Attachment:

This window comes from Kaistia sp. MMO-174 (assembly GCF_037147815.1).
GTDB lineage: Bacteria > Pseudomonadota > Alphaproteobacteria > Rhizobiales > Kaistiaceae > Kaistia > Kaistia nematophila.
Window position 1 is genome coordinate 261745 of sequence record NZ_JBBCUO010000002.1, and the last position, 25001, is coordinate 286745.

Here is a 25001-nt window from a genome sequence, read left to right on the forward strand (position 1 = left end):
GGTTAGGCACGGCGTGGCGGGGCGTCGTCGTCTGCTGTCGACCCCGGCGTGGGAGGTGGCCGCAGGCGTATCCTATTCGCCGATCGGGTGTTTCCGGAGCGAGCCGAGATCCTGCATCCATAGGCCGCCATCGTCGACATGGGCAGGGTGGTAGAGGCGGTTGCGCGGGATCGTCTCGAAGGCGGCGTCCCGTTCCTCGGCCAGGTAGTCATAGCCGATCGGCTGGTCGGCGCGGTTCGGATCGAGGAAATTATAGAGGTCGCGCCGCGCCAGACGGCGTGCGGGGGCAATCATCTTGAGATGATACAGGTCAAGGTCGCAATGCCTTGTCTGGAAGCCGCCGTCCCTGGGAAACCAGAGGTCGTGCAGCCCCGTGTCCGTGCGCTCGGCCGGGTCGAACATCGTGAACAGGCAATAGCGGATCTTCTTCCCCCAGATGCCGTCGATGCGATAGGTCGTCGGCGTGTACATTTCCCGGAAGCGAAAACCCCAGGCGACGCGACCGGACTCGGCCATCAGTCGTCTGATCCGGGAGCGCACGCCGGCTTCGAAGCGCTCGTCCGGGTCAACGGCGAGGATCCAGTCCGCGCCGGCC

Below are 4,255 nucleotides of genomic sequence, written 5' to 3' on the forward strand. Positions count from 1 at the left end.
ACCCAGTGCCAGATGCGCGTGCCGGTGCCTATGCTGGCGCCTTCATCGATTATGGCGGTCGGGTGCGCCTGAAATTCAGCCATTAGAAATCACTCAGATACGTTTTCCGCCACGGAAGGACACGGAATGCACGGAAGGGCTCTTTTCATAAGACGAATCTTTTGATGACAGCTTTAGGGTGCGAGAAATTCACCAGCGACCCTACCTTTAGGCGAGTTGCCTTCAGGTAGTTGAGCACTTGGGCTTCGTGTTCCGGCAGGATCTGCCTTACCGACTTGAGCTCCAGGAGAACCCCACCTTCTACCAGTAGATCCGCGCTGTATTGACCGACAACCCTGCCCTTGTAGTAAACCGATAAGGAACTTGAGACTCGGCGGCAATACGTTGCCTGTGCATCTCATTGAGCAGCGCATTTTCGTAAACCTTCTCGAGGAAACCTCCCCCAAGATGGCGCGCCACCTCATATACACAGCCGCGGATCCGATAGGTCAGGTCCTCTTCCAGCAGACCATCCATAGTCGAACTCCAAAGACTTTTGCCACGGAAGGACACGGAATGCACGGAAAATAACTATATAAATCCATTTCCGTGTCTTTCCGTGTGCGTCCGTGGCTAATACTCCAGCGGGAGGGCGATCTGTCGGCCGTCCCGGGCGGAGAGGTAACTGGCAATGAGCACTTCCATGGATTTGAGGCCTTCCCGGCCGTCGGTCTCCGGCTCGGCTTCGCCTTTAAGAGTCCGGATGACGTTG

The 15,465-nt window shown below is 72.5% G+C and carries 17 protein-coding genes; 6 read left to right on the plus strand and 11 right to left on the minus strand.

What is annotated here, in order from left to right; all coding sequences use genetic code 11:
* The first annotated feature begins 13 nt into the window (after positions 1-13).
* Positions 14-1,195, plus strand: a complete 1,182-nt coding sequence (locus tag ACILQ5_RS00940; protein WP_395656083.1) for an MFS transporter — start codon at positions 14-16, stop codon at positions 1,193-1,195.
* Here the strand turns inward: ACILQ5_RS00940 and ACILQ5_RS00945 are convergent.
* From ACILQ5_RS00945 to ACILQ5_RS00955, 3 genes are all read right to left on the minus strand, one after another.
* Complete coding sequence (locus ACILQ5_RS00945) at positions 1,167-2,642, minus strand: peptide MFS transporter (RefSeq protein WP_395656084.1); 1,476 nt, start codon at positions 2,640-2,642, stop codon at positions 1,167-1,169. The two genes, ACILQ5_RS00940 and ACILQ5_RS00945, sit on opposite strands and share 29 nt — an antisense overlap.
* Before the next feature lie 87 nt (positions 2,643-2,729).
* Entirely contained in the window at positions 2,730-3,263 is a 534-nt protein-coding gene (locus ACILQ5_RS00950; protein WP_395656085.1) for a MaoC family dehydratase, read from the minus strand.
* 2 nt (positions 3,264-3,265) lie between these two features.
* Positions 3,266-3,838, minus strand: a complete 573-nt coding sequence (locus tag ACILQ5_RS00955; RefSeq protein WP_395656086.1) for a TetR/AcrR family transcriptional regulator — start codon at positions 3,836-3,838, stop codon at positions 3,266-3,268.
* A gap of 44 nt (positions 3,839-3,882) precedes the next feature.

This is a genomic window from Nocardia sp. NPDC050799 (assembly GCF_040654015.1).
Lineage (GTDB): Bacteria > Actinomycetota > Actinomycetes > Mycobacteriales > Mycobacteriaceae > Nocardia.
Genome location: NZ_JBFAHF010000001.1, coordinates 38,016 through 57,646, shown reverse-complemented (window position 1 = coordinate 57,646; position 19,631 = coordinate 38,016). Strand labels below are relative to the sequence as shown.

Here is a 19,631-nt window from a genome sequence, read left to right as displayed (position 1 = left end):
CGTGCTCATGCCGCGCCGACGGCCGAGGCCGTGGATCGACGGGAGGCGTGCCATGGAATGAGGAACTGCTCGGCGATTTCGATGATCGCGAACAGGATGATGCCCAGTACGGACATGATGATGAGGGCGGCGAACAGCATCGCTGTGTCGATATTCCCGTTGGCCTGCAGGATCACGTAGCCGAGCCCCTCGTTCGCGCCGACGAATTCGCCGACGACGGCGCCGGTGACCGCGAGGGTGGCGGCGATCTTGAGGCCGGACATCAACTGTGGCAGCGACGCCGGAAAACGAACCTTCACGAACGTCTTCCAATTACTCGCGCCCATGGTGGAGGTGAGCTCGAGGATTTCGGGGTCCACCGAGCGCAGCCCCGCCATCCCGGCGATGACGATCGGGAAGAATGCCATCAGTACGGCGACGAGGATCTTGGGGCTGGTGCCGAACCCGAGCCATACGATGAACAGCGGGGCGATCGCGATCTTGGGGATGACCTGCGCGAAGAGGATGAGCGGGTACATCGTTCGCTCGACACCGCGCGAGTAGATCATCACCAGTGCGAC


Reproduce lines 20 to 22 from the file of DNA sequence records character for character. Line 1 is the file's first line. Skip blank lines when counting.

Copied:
This is a genomic window from Nocardia sp. NPDC050799 (assembly GCF_040654015.1).
Lineage (GTDB): Bacteria > Actinomycetota > Actinomycetes > Mycobacteriales > Mycobacteriaceae > Nocardia.
Genome location: NZ_JBFAHF010000001.1, coordinates 38,016 through 57,646, shown reverse-complemented (window position 1 = coordinate 57,646; position 19,631 = coordinate 38,016). Strand labels below are relative to the sequence as shown.